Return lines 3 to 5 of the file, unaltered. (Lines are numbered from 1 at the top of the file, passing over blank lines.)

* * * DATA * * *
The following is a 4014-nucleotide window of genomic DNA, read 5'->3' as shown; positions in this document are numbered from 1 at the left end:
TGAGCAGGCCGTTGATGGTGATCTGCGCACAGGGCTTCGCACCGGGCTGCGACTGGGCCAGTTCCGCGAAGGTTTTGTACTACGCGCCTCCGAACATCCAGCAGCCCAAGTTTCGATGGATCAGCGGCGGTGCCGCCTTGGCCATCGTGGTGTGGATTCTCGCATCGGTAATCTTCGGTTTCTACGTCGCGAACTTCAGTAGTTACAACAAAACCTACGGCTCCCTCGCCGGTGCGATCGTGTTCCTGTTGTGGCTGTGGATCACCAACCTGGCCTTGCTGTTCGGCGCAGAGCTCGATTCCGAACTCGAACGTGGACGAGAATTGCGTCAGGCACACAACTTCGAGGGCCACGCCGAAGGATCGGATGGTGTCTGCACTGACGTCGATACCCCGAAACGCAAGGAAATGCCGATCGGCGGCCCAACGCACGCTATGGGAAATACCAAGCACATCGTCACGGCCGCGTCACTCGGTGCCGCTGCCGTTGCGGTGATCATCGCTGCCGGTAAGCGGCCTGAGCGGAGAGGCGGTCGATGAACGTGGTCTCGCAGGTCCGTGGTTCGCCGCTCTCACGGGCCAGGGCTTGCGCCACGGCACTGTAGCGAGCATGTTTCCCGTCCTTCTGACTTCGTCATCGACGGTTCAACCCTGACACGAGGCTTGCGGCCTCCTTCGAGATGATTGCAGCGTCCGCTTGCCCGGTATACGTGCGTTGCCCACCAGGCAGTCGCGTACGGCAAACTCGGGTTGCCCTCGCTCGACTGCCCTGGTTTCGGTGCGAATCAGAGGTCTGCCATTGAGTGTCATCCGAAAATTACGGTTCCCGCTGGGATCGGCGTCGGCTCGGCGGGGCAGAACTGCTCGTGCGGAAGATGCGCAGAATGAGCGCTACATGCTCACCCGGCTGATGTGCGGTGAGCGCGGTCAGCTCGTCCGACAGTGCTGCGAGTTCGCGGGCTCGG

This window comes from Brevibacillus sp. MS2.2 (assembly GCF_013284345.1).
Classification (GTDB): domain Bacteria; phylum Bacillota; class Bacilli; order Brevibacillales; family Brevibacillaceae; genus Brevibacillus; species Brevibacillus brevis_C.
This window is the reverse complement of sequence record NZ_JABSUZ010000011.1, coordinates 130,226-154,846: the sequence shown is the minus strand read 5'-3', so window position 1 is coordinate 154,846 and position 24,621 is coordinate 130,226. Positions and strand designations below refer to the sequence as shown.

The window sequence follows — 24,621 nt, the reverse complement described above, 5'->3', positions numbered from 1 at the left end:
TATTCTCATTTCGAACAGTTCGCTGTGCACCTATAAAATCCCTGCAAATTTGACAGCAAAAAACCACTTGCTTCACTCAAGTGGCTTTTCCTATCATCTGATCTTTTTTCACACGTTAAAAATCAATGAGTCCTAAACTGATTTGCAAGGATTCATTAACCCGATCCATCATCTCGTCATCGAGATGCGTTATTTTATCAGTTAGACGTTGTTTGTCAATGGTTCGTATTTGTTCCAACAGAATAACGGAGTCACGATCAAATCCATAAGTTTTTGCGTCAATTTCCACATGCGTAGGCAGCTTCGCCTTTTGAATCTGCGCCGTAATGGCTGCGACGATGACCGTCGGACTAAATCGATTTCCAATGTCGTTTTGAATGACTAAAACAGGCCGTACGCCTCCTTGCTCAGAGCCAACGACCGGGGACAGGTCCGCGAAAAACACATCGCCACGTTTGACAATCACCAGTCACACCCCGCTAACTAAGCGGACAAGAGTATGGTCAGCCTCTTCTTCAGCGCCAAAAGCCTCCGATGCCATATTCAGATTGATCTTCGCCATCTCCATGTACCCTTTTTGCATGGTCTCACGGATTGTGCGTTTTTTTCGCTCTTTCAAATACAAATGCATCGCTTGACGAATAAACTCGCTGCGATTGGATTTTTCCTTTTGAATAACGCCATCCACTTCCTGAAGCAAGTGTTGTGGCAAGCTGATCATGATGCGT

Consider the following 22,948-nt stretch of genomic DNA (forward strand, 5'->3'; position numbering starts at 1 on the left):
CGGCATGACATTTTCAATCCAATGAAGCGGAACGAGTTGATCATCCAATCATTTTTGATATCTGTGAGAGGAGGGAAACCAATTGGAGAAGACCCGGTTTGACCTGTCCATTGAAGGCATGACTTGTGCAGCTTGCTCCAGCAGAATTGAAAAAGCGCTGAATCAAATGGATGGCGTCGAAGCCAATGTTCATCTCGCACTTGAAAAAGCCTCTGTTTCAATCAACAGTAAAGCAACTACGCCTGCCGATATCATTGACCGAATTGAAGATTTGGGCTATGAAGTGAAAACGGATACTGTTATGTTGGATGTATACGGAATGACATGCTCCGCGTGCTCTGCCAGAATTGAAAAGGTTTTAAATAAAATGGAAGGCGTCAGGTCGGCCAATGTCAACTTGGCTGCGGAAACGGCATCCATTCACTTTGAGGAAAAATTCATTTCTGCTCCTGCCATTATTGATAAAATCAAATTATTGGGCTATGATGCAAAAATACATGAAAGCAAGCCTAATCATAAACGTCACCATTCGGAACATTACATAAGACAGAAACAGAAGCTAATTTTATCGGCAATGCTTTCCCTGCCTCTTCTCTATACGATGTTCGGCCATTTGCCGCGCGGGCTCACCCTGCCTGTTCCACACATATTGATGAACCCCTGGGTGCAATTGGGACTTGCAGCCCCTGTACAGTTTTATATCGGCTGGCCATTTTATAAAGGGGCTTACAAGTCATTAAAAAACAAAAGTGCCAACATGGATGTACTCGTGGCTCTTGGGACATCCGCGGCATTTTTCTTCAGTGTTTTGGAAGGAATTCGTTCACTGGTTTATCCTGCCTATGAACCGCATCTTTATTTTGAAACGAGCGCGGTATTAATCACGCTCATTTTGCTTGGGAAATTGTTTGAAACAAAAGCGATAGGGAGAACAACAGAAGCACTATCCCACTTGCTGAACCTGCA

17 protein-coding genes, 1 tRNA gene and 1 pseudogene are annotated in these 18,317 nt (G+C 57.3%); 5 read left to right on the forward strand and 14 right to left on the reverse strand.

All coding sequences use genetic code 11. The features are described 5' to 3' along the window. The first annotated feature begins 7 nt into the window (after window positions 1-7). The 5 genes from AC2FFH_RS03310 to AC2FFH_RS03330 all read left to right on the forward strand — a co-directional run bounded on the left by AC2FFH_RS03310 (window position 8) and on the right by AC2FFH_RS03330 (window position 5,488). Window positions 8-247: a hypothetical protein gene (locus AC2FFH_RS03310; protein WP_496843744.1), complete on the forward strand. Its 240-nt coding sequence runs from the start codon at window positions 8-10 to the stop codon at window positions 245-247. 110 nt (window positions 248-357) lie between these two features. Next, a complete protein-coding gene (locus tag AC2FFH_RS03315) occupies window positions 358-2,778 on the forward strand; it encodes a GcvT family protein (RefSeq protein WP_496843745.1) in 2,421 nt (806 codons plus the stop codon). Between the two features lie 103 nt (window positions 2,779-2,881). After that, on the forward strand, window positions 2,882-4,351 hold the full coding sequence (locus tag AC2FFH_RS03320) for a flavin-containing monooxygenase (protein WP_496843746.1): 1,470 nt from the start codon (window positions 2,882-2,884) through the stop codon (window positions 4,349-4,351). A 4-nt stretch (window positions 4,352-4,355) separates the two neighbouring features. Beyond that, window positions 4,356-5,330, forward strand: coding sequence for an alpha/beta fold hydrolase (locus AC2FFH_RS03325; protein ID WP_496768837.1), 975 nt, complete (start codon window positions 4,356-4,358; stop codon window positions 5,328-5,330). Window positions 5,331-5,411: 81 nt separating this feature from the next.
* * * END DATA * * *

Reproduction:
This window comes from Brevibacillus sp. MS2.2 (assembly GCF_013284345.1).
Classification (GTDB): domain Bacteria; phylum Bacillota; class Bacilli; order Brevibacillales; family Brevibacillaceae; genus Brevibacillus; species Brevibacillus brevis_C.
This window is the reverse complement of sequence record NZ_JABSUZ010000011.1, coordinates 130,226-154,846: the sequence shown is the minus strand read 5'-3', so window position 1 is coordinate 154,846 and position 24,621 is coordinate 130,226. Positions and strand designations below refer to the sequence as shown.